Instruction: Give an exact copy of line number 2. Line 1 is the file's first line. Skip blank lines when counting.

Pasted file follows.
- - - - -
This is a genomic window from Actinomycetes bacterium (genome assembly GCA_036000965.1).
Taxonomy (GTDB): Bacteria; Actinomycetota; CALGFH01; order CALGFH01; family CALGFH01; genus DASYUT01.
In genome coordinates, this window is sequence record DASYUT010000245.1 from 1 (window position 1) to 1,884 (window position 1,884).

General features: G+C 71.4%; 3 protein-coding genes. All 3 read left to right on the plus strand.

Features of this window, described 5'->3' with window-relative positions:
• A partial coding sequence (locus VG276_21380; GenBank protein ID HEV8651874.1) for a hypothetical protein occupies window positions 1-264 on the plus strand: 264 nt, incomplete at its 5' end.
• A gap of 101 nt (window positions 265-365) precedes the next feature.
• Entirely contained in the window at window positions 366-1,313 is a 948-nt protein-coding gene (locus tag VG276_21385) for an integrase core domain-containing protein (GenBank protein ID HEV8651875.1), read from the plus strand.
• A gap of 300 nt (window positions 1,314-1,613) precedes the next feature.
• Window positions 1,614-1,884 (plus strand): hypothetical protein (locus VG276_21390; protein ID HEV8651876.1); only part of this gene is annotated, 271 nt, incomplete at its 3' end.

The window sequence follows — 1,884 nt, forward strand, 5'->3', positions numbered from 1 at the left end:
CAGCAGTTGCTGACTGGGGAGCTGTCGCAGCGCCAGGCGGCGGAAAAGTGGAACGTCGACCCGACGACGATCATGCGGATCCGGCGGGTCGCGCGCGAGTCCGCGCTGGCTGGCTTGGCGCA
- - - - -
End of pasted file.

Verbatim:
Taxonomy (GTDB): Bacteria; Actinomycetota; CALGFH01; order CALGFH01; family CALGFH01; genus DASYUT01.